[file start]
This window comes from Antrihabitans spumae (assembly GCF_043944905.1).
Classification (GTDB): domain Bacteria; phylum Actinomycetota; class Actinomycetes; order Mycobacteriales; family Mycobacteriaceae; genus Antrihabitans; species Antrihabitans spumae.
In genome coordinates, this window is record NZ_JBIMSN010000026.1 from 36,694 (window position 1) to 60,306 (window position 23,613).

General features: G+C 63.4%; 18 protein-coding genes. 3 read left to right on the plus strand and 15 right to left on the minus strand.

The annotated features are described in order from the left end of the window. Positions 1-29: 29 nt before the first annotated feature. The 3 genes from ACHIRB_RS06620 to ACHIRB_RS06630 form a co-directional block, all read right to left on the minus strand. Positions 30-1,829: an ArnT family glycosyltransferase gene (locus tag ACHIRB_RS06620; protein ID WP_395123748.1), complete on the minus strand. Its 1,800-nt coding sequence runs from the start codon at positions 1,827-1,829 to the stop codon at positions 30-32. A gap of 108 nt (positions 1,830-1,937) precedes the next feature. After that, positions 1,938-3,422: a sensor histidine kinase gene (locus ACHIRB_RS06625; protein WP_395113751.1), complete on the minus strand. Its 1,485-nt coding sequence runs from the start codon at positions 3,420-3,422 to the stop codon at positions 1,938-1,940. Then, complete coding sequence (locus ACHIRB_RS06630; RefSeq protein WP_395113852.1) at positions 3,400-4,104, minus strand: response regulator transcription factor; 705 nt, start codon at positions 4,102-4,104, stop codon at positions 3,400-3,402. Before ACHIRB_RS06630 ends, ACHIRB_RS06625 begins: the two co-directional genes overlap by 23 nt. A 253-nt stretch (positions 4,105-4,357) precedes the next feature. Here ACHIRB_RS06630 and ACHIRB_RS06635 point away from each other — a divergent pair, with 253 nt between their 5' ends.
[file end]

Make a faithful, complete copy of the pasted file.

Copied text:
This window comes from Antrihabitans spumae (assembly GCF_043944905.1).
Classification (GTDB): domain Bacteria; phylum Actinomycetota; class Actinomycetes; order Mycobacteriales; family Mycobacteriaceae; genus Antrihabitans; species Antrihabitans spumae.
In genome coordinates, this window is record NZ_JBIMSN010000026.1 from 36,694 (window position 1) to 60,306 (window position 23,613).

General features: G+C 63.4%; 18 protein-coding genes. 3 read left to right on the plus strand and 15 right to left on the minus strand.

The annotated features are described in order from the left end of the window. Positions 1-29: 29 nt before the first annotated feature. The 3 genes from ACHIRB_RS06620 to ACHIRB_RS06630 form a co-directional block, all read right to left on the minus strand. Positions 30-1,829: an ArnT family glycosyltransferase gene (locus tag ACHIRB_RS06620; protein ID WP_395123748.1), complete on the minus strand. Its 1,800-nt coding sequence runs from the start codon at positions 1,827-1,829 to the stop codon at positions 30-32. A gap of 108 nt (positions 1,830-1,937) precedes the next feature. After that, positions 1,938-3,422: a sensor histidine kinase gene (locus ACHIRB_RS06625; protein WP_395113751.1), complete on the minus strand. Its 1,485-nt coding sequence runs from the start codon at positions 3,420-3,422 to the stop codon at positions 1,938-1,940. Then, complete coding sequence (locus ACHIRB_RS06630; RefSeq protein WP_395113852.1) at positions 3,400-4,104, minus strand: response regulator transcription factor; 705 nt, start codon at positions 4,102-4,104, stop codon at positions 3,400-3,402. Before ACHIRB_RS06630 ends, ACHIRB_RS06625 begins: the two co-directional genes overlap by 23 nt. A 253-nt stretch (positions 4,105-4,357) precedes the next feature. Here ACHIRB_RS06630 and ACHIRB_RS06635 point away from each other — a divergent pair, with 253 nt between their 5' ends.